By focusing on what he calls “six monsters,” the author believes that the Dulles brothers made fundamentally flawed decisions in efforts to destabilize the regimes of six important figures on the world stage. These include the covert activities that successfully overthrew Prime Minister Mohammad Mossadegh of Iran and restored the deposed Shah to power in 1953 and Guatemala’s left-leaning President Jacobo Arbenz a year later; the long-running U.S. effort to keep the charismatic communist Ho Chi Minh from ruling all of Vietnam, not just the North; the unsuccessful drive to undercut Indonesia’s flamboyant President Sukarno; the failure to oust Fidel Castro from power that began almost as soon as he assumed power in Cuba in 1959 (the year that John Foster Dulles died) and that ended in the Bay of Pigs fiasco that became Allen’s downfall, at the outset of the Kennedy administration; and, the coup in Congo that culminated in the 1961 death of Prime Minister Patrice Lumumba, who had sought Soviet aid in pursuit of independence for his country. At a meeting with Allen Dulles and other CIA officials on August 18, 1960, Eisenhower “circumlocutiously” approved a death warrant on Lumumba – “the first American president to give such an order [against a foreign leader], as far as is known,” concludes Kinzer.
The author makes a case that the Dulles-sculpted involvement in and execution of these events “shaped the world” and is key to understanding today’s upheaval in Asia, Africa, and Latin America. Certainly, the ouster of Mossadegh—not a communist himself but certainly vulnerable to communist-backed overthrow – was a major factor in the ouster of the Shah in 1979 and the resulting anti-Americanism that pervades Iran today. Moreover, the rise of modern left-of-center leaders in Latin America who stir the pot of anti-Americanism can be traced to the CIA-crafted coup against Guatemala’s Arbenz in 1954. This was the first known occasion of the U.S. covertly deposing an elected leader of another country.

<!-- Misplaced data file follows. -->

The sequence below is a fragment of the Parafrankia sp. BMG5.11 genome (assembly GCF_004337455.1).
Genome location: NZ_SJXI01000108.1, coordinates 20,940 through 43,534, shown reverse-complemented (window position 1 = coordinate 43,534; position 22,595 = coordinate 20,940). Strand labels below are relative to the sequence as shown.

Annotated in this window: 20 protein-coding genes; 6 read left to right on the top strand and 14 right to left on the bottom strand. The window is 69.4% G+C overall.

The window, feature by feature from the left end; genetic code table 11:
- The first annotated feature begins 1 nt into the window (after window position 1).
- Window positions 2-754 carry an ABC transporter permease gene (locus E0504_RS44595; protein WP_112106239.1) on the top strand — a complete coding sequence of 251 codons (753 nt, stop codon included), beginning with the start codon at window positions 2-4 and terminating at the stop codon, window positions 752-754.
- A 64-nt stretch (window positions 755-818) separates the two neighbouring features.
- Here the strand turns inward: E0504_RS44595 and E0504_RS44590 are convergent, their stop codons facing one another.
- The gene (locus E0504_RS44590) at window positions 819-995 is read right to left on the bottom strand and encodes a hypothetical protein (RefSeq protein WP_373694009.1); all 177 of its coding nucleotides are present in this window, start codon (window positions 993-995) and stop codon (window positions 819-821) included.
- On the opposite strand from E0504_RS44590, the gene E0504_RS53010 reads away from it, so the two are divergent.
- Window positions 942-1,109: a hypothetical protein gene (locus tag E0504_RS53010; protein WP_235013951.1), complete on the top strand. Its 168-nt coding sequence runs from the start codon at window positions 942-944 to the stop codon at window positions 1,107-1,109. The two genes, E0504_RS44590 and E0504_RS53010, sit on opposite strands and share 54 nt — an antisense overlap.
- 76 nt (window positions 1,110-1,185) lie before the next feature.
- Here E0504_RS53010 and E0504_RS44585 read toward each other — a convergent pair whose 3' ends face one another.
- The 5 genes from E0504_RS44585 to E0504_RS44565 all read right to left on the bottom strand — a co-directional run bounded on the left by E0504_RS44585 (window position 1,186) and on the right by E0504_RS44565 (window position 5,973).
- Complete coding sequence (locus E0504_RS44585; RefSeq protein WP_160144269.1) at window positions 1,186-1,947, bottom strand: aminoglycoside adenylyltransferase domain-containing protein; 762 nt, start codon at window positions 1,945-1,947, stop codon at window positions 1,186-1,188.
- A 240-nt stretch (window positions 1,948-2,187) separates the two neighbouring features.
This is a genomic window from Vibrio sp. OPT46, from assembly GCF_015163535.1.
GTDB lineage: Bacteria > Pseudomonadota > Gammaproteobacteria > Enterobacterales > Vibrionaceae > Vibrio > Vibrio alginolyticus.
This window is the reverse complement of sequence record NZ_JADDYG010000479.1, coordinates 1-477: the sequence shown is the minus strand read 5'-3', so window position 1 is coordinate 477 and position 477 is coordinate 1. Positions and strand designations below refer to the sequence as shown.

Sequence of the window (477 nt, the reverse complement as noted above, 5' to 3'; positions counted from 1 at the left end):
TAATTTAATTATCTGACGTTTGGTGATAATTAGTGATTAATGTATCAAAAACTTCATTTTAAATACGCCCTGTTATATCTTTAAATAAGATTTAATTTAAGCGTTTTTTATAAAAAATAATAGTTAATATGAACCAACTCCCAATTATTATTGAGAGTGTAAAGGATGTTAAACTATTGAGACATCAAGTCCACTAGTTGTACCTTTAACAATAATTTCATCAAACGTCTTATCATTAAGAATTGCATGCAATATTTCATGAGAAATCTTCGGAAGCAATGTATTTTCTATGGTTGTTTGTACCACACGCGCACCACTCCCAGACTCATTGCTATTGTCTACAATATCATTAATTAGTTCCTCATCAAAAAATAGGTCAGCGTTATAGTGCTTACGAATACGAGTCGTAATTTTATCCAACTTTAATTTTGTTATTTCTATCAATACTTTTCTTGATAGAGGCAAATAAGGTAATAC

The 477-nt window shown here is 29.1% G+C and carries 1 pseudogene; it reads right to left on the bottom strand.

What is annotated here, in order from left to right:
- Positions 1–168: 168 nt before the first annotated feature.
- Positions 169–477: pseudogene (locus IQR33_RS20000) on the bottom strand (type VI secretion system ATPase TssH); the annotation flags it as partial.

But, like so many others who condemn the policies that brought about these changes, the author looks at 1953 and 1954 from the prism of the early 21st Century and the knowledge of what happened in the previous six decades. Given the circumstances of the Cold War and the post-World War II history of the Soviet seizure of Eastern Europe and mainland China falling to the communists, the fears of Cold Warriors and the actions of the Dulles brothers at the time become more understandable.
Secretary of State John Foster Dulles himself said as much when he declared in a nationally-televised address on January 27, 1953 that “we have enemies who are plotting our destruction” and any American unaware of this is “like a soldier who’s asleep at his post.”
While taking aim at the actions of the Dulles brother in Iran, Guatemala, Southeast Asia and elsewhere, Kinzer points out that the U.S. never responded to pleas from striking East Berlin workers who were fired upon by communist troops in 1953, or to the Hungarians who briefly ousted their communist government in 1956, until Soviet tanks mowed them down.
“Deposing a government under Moscow’s direct control was not a realistic goal,” he writes, noting that the fear of nuclear reprisal was in the minds of the secretary of state and agency director, “Foster and Allen looked for other places to win victories.”
In telling the saga of the “the brothers,” the author also offers some fascinating vignettes that readers of all political leanings are sure to enjoy: how CIA helped boost devout Roman Catholic and physician Tom Dooley, who became an international symbol of the fight against the communist Viet Minh in the 1950s; CIA’s experimenting with mind-expanding drugs on convict-volunteers, among them future mob boss “Whitey” Bulger; Allen Dulles involving CIA with the ruling Liberal Democratic Party in Japan and a politician named Nobusuke Kishi, who later became prime minister (and whose grandson Shinzo Abe is prime minister today); and, upon receiving as a gift from Jacqueline Kennedy Ian Fleming’s “From Russia With Love,”Allen becoming a rabid fan of Fleming’s secret agent hero, James Bond.
He bought each book in the series, became acquainted with Fleming (who began to include CIA agents as characters in the Bond books) and, according to Kinzer, “even asked CIA technicians to try replicating some of the gadgets Bond used in his exploits.”
Today, the Dulles brothers’ foreign policy exploits are indeed remote. But Kinzer brings them and their post-World War II era vividly to life and, whether one likes or loathes his view of history’s judgment, the reader will indeed find the Dulles brothers were men of historical consequence.